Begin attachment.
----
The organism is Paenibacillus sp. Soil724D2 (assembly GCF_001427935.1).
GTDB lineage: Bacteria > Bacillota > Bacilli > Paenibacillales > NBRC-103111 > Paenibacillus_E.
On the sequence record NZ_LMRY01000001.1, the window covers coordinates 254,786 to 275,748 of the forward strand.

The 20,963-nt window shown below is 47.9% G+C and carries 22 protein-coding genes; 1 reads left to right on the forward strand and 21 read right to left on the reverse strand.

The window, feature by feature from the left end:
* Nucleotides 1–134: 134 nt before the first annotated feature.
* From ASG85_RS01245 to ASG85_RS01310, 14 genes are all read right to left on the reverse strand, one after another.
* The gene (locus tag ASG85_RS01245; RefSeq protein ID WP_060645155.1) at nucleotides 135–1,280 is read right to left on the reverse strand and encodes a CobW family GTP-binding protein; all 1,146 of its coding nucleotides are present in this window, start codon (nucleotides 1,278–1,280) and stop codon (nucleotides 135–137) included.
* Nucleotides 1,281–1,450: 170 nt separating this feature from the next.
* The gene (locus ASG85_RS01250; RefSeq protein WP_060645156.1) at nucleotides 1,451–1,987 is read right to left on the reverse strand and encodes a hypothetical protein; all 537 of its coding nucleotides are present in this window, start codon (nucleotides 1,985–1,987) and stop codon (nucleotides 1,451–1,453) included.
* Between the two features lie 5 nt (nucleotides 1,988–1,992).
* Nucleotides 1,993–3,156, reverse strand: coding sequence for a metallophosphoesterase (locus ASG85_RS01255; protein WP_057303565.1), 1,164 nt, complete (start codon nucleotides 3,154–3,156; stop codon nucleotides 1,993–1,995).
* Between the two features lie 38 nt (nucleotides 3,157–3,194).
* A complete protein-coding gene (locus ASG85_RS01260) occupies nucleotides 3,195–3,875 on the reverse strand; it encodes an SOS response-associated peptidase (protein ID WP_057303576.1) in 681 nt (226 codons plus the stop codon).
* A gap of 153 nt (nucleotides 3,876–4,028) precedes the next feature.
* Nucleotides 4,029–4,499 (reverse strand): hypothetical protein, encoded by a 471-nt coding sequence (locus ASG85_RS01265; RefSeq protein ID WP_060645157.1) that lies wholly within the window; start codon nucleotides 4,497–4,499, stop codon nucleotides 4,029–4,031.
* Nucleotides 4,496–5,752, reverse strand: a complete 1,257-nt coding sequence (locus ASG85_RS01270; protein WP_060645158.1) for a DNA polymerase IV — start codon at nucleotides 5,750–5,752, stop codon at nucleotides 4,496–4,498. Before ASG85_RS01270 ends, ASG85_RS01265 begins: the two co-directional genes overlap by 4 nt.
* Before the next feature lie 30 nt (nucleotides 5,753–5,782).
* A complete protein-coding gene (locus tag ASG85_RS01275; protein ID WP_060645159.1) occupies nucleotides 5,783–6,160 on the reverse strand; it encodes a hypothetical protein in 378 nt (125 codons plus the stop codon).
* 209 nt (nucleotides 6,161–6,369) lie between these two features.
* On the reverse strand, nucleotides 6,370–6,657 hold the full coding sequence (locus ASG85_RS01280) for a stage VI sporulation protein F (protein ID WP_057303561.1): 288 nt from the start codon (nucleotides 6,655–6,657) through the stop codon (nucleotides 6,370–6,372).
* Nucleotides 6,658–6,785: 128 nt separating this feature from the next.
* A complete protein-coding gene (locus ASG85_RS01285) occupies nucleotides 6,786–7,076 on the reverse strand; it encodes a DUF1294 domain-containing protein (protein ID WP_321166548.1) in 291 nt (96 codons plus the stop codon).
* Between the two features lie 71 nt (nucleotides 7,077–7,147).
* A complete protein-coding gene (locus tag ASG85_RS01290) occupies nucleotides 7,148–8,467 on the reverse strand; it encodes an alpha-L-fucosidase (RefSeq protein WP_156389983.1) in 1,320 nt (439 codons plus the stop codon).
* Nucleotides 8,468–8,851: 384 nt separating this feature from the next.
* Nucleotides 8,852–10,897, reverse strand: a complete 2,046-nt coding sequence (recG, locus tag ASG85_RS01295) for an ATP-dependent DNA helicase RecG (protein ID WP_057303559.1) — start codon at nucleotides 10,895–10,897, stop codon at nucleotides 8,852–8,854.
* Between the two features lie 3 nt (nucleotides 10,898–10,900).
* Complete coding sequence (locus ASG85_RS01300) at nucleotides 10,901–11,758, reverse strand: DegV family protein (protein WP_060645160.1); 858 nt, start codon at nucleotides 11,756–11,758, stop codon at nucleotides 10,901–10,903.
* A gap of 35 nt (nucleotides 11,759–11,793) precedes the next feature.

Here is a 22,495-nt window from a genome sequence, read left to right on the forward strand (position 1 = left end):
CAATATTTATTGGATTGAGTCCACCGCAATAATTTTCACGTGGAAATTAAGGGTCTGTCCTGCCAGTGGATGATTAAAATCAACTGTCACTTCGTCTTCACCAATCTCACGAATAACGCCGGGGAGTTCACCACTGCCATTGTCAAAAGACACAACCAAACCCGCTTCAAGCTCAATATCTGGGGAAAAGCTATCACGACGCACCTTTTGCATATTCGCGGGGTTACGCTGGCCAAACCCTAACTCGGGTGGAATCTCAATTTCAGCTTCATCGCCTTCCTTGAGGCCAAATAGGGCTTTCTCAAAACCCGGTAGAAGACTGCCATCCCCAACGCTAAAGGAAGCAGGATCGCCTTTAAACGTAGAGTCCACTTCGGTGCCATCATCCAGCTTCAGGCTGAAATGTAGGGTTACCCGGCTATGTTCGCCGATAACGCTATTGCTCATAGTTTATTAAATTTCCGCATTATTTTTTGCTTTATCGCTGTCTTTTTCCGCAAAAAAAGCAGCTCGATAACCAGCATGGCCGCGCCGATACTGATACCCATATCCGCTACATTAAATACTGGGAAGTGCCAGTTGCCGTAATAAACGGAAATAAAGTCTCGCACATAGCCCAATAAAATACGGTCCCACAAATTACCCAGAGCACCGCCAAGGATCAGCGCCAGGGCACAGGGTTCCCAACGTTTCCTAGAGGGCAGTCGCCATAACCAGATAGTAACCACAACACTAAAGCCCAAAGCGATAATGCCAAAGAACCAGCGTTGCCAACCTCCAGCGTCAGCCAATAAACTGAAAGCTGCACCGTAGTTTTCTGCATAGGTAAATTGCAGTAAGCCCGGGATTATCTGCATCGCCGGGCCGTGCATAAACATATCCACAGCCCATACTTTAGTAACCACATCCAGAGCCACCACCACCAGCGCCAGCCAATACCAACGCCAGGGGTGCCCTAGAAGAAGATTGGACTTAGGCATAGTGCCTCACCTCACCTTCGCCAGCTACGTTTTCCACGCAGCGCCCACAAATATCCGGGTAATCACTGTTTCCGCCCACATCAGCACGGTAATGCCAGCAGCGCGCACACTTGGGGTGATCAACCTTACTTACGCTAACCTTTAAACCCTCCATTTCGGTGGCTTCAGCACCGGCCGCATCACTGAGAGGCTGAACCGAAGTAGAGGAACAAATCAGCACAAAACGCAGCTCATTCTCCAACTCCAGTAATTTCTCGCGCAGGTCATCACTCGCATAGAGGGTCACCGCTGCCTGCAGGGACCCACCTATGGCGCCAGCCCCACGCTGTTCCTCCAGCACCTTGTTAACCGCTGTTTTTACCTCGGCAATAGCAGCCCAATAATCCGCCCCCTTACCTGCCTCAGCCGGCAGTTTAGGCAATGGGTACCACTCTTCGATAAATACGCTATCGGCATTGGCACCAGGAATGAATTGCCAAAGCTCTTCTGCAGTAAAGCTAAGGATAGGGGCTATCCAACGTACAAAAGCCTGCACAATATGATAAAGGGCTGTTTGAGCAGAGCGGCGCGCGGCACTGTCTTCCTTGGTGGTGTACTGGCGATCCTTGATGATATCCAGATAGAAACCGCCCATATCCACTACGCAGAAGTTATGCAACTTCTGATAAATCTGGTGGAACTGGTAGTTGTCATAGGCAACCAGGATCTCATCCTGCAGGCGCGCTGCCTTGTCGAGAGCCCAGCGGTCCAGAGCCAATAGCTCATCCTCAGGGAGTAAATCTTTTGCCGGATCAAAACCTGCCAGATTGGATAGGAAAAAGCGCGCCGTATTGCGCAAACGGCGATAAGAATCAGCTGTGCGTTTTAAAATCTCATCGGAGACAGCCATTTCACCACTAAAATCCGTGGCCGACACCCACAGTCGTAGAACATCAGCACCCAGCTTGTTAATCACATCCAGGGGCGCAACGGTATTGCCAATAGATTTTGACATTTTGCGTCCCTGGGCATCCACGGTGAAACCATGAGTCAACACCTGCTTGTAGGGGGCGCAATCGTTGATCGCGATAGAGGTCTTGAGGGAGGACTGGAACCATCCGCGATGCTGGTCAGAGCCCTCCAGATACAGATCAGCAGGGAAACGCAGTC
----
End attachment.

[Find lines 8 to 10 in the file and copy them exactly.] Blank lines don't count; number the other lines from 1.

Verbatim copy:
* The gene (locus tag ASG85_RS01245; RefSeq protein ID WP_060645155.1) at nucleotides 135–1,280 is read right to left on the reverse strand and encodes a CobW family GTP-binding protein; all 1,146 of its coding nucleotides are present in this window, start codon (nucleotides 1,278–1,280) and stop codon (nucleotides 135–137) included.
* Nucleotides 1,281–1,450: 170 nt separating this feature from the next.
* The gene (locus ASG85_RS01250; RefSeq protein WP_060645156.1) at nucleotides 1,451–1,987 is read right to left on the reverse strand and encodes a hypothetical protein; all 537 of its coding nucleotides are present in this window, start codon (nucleotides 1,985–1,987) and stop codon (nucleotides 1,451–1,453) included.